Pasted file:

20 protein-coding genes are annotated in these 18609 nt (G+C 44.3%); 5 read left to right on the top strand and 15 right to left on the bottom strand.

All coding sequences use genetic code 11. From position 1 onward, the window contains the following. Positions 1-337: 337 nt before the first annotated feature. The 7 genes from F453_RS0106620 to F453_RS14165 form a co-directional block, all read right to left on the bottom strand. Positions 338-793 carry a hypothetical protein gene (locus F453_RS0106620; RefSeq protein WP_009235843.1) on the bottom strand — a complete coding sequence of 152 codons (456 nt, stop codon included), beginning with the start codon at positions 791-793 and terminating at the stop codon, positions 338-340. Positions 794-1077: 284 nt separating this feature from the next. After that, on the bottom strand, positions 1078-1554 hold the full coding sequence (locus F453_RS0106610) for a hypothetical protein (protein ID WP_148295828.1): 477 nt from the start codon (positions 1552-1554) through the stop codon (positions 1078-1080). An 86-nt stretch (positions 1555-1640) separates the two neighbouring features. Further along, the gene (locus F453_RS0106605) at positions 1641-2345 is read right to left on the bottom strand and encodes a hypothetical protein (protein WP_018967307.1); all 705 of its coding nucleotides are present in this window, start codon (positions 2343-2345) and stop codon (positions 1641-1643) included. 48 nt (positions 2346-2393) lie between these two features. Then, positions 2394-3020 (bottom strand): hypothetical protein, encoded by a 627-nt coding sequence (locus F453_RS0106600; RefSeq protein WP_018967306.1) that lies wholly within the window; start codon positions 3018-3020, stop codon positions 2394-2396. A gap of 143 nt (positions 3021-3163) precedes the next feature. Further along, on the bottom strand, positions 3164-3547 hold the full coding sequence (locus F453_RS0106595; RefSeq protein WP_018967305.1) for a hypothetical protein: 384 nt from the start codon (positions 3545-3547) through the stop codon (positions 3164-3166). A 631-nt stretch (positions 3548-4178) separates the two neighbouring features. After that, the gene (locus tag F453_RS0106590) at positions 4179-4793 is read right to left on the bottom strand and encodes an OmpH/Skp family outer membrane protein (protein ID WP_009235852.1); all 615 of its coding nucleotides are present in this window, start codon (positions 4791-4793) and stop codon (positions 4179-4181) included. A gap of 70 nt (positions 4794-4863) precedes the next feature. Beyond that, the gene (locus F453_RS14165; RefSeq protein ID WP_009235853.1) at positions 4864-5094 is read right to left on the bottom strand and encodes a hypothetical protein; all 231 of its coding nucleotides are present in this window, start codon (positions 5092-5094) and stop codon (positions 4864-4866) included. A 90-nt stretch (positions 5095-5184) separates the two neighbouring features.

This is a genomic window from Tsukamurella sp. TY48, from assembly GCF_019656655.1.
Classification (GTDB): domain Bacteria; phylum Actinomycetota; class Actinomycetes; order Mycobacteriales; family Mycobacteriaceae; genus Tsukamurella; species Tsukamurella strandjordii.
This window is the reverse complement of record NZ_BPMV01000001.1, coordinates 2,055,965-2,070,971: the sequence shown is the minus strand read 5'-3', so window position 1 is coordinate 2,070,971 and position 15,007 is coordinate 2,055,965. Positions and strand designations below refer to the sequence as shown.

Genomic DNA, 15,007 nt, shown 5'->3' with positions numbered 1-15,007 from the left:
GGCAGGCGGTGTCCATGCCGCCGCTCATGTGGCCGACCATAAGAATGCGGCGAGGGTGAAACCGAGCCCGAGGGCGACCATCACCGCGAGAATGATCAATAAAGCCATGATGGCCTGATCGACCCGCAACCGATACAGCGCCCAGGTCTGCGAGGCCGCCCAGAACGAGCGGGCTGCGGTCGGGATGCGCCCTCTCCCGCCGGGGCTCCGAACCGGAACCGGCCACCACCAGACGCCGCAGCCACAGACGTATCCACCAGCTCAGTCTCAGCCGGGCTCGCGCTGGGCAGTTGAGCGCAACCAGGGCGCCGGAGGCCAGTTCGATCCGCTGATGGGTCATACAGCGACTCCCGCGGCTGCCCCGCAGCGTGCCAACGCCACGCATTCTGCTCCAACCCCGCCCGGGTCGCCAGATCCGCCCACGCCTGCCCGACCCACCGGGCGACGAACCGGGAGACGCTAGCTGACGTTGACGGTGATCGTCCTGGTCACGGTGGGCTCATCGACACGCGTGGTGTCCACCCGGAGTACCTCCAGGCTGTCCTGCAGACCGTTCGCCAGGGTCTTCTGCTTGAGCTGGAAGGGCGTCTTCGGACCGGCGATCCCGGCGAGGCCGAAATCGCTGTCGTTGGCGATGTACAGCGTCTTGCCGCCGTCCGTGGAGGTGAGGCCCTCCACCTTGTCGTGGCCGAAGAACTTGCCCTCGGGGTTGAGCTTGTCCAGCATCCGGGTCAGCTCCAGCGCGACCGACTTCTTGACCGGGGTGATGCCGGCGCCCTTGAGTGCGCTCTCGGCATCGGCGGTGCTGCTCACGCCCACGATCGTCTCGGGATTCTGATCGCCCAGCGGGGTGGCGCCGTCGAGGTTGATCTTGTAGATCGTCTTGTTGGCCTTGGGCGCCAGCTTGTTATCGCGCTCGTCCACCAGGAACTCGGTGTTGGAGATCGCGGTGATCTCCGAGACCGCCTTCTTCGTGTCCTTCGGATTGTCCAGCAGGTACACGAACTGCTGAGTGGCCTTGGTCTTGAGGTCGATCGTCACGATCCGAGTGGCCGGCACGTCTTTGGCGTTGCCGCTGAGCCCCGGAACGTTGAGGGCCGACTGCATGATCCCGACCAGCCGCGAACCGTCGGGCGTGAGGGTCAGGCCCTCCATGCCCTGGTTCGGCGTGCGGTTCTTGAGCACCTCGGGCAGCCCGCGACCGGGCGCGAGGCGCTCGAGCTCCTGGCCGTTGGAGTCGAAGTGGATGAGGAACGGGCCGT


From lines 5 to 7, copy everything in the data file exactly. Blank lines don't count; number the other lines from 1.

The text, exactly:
This window is the reverse complement of record NZ_BPMV01000001.1, coordinates 2,055,965-2,070,971: the sequence shown is the minus strand read 5'-3', so window position 1 is coordinate 2,070,971 and position 15,007 is coordinate 2,055,965. Positions and strand designations below refer to the sequence as shown.

Genomic DNA, 15,007 nt, shown 5'->3' with positions numbered 1-15,007 from the left:
GGCAGGCGGTGTCCATGCCGCCGCTCATGTGGCCGACCATAAGAATGCGGCGAGGGTGAAACCGAGCCCGAGGGCGACCATCACCGCGAGAATGATCAATAAAGCCATGATGGCCTGATCGACCCGCAACCGATACAGCGCCCAGGTCTGCGAGGCCGCCCAGAACGAGCGGGCTGCGGTCGGGATGCGCCCTCTCCCGCCGGGGCTCCGAACCGGAACCGGCCACCACCAGACGCCGCAGCCACAGACGTATCCACCAGCTCAGTCTCAGCCGGGCTCGCGCTGGGCAGTTGAGCGCAACCAGGGCGCCGGAGGCCAGTTCGATCCGCTGATGGGTCATACAGCGACTCCCGCGGCTGCCCCGCAGCGTGCCAACGCCACGCATTCTGCTCCAACCCCGCCCGGGTCGCCAGATCCGCCCACGCCTGCCCGACCCACCGGGCGACGAACCGGGAGACGCTAGCTGACGTTGACGGTGATCGTCCTGGTCACGGTGGGCTCATCGACACGCGTGGTGTCCACCCGGAGTACCTCCAGGCTGTCCTGCAGACCGTTCGCCAGGGTCTTCTGCTTGAGCTGGAAGGGCGTCTTCGGACCGGCGATCCCGGCGAGGCCGAAATCGCTGTCGTTGGCGATGTACAGCGTCTTGCCGCCGTCCGTGGAGGTGAGGCCCTCCACCTTGTCGTGGCCGAAGAACTTGCCCTCGGGGTTGAGCTTGTCCAGCATCCGGGTCAGCTCCAGCGCGACCGACTTCTTGACCGGGGTGATGCCGGCGCCCTTGAGTGCGCTCTCGGCATCGGCGGTGCTGCTCACGCCCACGATCGTCTCGGGATTCTGATCGCCCAGCGGGGTGGCGCCGTCGAGGTTGATCTTGTAGATCGTCTTGTTGGCCTTGGGCGCCAGCTTGTTATCGCGCTCGTCCACCAGGAACTCGGTGTTGGAGATCGCGGTGATCTCCGAGACCGCCTTCTTCGTGTCCTTCGGATTGTCCAGCAGGTACACGAACTGCTGAGTGGCCTTGGTCTTGAGGTCGATCGTCACGATCCGAGTGGCCGGCACGTCTTTGGCGTTGCCGCTGAGCCCCGGAACGTTGAGGGCCGACTGCATGATCCCGACCAGCCGCGAACCGTCGGGCGTGAGGGTCAGGCCCTCCATGCCCTGGTTCGGCGTGCGGTTCTTGAGCACCTCGGGCAGCCCGCGACCGGGCGCGAGGCGCTCGAGCTCCTGGCCGTTGGAGTCGAAGTGGATGAGGAACGGGCCGT